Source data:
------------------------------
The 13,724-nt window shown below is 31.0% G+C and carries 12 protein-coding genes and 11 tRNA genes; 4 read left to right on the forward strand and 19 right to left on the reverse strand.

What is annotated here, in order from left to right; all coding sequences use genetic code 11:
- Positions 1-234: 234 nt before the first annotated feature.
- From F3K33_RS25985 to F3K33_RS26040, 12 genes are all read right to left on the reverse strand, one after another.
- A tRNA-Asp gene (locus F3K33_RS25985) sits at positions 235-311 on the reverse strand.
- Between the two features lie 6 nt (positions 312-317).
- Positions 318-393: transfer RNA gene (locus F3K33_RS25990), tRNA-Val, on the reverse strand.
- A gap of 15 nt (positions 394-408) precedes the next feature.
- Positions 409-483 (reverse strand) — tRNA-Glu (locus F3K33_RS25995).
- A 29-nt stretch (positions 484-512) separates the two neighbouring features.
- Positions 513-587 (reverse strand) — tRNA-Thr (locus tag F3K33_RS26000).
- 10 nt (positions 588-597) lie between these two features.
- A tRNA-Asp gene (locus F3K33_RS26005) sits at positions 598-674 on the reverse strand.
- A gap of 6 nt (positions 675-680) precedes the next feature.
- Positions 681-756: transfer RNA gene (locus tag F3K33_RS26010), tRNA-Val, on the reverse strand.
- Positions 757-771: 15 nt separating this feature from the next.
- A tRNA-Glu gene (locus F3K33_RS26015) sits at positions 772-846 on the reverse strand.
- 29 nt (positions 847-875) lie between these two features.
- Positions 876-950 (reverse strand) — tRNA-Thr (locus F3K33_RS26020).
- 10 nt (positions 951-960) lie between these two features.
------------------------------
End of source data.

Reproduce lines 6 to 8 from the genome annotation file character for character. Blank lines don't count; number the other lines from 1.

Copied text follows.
- Between the two features lie 6 nt (positions 312-317).
- Positions 318-393: transfer RNA gene (locus F3K33_RS25990), tRNA-Val, on the reverse strand.
- A gap of 15 nt (positions 394-408) precedes the next feature.